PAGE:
# How to configure callouts in pgfplots?

In this answer I found a callout in a tikz graph.

 \node [above, callout relative pointer={(-2,1)},rounded corners,note=green!50, opacity=.5, overlay] at (F) {\scriptsize $y=(x+1)^2$};


However I can't replicate this in a pgfplots since I get an error:

! Package pgfkeys Error: I do not know the key '/tikz/note', to which you passe d 'green!50', and I am going to ignore it. Perhaps you misspelled it.


I've looked in the pgf/tiks manual and in the library source code but I found no documentation, related to the note key, or any other keys related to call outs (like callout relative pointer). They are there, just no explanation is presented.

Is there documentation available somewhere for tiks libraries? Or does some one wants to leave here some guidelines for callouts?

So, in order:

1. Is there documentation available somewhere for tiks libraries?

2. What am I doing wrong in my code? (where is note defined?)

3. Does some one wants to leave here some guidelines for callouts?

• Look at the note/.style at the tikzpicture environment start – percusse Oct 2 '15 at 16:28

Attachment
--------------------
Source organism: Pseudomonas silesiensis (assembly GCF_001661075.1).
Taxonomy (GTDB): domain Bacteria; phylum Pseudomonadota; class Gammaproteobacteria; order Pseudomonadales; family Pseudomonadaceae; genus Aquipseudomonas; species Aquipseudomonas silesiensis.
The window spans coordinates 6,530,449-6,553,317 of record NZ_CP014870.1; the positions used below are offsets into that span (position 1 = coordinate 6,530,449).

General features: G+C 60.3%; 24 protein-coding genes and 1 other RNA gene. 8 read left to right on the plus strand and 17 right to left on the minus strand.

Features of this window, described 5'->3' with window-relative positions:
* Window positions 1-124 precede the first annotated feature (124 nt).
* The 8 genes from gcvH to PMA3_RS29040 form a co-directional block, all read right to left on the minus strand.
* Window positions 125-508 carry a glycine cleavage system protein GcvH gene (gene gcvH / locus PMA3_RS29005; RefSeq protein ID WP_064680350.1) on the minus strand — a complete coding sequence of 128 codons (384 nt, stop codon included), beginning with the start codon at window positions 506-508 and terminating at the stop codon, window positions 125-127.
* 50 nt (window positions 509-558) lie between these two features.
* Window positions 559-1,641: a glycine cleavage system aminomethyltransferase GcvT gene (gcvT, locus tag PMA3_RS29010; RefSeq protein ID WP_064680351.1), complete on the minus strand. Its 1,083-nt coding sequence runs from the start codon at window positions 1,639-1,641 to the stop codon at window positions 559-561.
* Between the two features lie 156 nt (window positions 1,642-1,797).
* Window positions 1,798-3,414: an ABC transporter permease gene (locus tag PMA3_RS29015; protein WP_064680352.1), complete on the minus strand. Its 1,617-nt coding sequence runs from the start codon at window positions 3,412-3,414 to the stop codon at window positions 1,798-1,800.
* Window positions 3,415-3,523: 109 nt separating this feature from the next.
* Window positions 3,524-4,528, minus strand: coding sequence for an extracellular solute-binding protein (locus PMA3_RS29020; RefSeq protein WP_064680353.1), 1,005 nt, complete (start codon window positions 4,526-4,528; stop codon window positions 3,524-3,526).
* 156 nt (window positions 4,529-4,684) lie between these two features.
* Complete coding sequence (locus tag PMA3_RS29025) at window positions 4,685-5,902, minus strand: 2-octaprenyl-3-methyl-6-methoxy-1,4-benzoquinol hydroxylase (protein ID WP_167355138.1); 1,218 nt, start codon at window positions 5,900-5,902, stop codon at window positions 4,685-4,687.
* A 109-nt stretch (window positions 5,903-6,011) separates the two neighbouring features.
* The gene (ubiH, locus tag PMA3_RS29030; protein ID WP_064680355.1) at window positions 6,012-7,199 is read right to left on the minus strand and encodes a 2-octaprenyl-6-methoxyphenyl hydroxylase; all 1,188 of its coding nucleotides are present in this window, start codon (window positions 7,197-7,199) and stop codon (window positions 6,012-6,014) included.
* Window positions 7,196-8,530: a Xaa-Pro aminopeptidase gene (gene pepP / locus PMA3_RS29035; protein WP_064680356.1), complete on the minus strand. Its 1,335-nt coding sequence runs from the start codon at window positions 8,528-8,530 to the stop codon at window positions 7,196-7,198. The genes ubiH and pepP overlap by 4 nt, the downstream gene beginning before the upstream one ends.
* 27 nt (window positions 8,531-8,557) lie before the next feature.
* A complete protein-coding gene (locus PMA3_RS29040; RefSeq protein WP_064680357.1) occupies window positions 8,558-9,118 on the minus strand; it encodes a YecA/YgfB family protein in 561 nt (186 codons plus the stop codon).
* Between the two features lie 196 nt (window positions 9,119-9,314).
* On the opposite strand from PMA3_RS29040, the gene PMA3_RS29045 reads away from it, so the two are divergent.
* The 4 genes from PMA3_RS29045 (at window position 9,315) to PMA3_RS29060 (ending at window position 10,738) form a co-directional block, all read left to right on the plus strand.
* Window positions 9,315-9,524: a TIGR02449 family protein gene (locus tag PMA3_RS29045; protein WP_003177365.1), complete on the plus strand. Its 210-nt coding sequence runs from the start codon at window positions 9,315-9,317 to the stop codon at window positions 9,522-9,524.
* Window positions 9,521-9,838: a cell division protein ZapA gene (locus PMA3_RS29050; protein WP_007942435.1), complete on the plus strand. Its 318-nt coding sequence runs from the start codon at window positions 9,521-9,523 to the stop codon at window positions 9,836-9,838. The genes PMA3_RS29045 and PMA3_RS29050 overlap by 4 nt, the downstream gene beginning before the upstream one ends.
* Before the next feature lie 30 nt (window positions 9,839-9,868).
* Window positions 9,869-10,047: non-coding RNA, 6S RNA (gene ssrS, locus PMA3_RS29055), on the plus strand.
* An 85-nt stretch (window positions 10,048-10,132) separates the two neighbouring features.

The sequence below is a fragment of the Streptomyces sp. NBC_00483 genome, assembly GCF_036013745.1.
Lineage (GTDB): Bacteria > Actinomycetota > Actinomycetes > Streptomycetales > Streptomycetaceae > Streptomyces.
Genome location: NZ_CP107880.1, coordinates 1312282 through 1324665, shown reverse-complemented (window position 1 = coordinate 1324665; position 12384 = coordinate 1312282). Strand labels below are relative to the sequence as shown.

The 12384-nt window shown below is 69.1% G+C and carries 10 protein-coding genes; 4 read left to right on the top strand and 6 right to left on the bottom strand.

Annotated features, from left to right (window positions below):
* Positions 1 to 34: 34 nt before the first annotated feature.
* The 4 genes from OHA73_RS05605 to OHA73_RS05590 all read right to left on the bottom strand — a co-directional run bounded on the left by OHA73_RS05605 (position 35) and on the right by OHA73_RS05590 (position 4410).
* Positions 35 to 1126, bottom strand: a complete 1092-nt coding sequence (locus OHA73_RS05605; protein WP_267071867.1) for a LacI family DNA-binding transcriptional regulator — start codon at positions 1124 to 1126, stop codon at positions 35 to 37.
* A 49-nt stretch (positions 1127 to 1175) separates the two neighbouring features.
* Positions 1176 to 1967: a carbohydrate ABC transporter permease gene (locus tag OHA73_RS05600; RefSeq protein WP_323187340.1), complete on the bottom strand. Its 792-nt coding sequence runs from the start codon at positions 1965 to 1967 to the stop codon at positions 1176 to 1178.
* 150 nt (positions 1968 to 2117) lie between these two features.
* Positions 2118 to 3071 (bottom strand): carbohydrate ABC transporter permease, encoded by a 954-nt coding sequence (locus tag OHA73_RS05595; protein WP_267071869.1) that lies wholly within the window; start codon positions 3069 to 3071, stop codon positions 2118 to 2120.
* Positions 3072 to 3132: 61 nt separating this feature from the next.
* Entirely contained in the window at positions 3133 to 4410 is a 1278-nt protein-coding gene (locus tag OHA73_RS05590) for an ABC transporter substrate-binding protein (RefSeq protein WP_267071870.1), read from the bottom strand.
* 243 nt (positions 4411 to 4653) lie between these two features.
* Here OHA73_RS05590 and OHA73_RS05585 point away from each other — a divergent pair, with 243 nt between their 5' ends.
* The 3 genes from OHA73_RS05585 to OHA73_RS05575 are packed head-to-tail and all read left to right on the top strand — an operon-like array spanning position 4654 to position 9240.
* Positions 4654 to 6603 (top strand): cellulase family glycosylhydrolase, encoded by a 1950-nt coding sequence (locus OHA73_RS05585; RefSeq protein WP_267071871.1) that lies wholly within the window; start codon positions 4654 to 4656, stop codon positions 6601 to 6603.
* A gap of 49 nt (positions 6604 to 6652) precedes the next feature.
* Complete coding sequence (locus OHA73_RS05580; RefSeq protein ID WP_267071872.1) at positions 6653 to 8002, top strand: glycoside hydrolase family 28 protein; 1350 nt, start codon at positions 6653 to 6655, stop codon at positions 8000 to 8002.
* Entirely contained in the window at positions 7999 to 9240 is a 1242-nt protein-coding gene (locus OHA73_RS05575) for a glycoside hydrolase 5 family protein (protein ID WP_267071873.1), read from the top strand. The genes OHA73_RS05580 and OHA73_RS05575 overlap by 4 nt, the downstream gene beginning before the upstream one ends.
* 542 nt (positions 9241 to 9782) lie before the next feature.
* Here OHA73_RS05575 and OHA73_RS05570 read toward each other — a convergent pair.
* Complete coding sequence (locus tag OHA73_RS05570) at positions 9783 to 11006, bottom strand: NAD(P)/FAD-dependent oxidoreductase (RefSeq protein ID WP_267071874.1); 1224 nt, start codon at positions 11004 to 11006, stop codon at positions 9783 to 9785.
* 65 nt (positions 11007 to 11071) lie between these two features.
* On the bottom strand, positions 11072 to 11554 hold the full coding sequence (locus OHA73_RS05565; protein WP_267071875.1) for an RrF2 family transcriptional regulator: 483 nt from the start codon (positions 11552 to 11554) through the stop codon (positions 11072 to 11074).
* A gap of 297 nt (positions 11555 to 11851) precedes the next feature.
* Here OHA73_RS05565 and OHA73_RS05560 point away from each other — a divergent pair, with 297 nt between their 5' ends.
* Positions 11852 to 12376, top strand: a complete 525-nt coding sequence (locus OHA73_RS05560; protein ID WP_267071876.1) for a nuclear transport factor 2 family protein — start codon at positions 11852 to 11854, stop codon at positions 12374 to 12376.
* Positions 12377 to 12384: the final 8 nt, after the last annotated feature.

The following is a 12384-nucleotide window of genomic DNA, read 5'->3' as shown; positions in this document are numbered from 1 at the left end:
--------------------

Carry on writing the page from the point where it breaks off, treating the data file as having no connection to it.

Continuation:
1. The PGF manual (or texdoc pgf in a terminal) has explanations and numerous examples about libraries.

2. You need to load the shapes.callouts library as well as have defined the note style (the definition can be found in the linked post); also, since I don't know whether you have a previously defined (F) point, I changed the location to (axis cs:0,0.5):

3. For the specific case of callouts, please refer to Section 67.7 Callout Shapes (page 729-733) of the PGF manual (for version 3.0.1); there you will find the available options, with explanations and examples

A working version of the code:

\documentclass{article}
\usepackage{pgfplots}
\usetikzlibrary{shapes.callouts}
\begin{document}

\begin{tikzpicture}[note/.style={rectangle callout, fill=#1}]
\begin{axis}
\node [above, callout relative pointer={(axis cs:-3,0.25)},rounded corners,note=green!50, opacity=.5, overlay] at (axis cs:0,0.5) {\scriptsize $y=(x+1)^2$};